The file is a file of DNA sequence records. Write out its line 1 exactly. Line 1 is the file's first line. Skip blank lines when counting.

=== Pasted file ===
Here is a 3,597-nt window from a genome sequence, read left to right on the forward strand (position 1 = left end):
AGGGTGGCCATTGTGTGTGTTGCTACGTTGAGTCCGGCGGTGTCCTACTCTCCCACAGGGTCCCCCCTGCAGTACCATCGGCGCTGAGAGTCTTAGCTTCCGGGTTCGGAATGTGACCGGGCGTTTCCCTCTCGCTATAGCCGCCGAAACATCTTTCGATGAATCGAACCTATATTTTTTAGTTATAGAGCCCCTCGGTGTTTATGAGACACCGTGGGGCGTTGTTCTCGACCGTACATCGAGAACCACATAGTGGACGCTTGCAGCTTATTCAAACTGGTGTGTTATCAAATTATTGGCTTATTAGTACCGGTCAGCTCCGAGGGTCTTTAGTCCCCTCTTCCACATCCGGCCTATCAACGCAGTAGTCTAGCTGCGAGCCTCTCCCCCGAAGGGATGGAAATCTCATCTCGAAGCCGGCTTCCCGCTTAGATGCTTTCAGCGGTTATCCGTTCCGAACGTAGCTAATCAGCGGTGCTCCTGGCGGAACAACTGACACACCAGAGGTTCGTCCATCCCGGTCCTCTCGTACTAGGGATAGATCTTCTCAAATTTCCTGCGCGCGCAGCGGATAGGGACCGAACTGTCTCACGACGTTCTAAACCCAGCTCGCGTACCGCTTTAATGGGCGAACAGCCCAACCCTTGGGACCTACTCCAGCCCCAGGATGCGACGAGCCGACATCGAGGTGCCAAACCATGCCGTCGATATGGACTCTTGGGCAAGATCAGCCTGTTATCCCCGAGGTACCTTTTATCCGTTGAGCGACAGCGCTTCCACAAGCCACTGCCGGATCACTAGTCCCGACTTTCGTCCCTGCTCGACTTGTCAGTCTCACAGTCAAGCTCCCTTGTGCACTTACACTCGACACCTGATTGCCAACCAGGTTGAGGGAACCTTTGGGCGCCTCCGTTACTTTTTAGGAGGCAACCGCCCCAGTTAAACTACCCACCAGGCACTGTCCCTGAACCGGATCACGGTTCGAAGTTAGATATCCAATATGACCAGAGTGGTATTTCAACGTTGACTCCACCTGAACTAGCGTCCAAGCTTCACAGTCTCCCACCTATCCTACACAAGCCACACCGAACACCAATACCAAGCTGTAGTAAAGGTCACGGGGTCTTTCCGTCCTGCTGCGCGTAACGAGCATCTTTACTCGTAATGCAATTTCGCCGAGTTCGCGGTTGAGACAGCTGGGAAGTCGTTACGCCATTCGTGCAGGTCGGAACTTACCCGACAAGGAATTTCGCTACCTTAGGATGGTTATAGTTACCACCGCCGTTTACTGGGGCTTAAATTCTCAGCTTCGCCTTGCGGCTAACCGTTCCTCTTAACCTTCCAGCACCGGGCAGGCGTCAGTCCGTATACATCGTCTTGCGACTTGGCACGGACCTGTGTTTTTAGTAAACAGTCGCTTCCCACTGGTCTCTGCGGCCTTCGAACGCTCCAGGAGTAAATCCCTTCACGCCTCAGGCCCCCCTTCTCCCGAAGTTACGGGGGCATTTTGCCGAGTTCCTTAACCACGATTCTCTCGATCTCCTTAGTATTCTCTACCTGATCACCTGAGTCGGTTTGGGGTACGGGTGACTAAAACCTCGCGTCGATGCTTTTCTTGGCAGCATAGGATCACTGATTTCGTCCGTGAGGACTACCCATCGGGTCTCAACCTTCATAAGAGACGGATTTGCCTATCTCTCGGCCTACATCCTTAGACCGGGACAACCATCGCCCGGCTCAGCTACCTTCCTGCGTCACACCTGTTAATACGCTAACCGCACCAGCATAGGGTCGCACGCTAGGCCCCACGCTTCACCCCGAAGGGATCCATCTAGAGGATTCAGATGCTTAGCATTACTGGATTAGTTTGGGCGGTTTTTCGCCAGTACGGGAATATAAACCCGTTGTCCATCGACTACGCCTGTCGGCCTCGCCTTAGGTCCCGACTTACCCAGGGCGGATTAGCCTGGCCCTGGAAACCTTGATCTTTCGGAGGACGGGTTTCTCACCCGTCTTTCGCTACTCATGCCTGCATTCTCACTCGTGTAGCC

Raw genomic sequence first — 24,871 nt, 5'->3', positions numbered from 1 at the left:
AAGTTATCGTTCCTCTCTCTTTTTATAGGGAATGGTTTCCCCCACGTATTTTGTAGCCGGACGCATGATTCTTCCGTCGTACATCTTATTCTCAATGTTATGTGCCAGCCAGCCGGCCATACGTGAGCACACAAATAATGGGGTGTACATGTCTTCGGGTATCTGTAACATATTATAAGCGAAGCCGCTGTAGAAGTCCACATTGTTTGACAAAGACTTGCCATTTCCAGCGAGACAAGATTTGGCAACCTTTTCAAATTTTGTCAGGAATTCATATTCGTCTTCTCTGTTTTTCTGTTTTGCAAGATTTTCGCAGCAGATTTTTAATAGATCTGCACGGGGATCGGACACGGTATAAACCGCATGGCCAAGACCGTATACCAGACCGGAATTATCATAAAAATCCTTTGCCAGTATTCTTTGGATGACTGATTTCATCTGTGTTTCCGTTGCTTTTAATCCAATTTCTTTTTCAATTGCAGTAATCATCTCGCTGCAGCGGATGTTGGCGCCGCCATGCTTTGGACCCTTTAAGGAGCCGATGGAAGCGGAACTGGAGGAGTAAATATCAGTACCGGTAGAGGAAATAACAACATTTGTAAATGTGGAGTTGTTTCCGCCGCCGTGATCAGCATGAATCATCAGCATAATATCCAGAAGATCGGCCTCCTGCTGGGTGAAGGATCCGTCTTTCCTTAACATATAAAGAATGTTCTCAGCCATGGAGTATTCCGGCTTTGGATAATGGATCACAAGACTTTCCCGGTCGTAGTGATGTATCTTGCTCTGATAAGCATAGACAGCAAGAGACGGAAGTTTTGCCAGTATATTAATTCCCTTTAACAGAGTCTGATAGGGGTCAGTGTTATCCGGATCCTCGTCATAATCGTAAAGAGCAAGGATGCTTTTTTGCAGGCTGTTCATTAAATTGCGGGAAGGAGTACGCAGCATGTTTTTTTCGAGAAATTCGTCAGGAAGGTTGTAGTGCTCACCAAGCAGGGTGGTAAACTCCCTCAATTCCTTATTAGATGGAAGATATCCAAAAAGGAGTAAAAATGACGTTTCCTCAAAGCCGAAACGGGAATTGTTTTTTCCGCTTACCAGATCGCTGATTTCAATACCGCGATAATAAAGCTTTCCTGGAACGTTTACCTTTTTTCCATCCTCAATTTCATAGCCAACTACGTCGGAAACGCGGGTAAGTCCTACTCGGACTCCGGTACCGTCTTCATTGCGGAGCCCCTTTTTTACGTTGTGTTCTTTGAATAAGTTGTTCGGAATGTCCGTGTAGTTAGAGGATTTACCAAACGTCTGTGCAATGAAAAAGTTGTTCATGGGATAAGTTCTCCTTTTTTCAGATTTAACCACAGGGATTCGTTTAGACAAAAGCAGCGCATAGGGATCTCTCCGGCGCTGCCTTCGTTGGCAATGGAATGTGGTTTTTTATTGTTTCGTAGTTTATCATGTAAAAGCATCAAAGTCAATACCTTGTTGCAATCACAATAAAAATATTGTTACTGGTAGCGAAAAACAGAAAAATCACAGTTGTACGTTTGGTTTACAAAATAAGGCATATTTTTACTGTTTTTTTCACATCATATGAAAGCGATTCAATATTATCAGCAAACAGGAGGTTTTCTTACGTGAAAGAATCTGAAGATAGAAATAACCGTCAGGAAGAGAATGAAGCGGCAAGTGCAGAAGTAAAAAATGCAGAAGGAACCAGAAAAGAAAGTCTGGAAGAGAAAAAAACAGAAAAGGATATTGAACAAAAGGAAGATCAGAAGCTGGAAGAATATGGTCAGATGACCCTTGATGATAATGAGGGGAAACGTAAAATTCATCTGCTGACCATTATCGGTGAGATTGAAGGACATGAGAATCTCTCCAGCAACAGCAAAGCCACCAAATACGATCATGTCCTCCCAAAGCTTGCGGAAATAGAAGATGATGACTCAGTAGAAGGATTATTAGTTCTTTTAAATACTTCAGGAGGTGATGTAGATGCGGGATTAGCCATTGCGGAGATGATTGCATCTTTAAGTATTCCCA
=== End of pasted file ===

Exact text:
Here is a 3,597-nt window from a genome sequence, read left to right on the forward strand (position 1 = left end):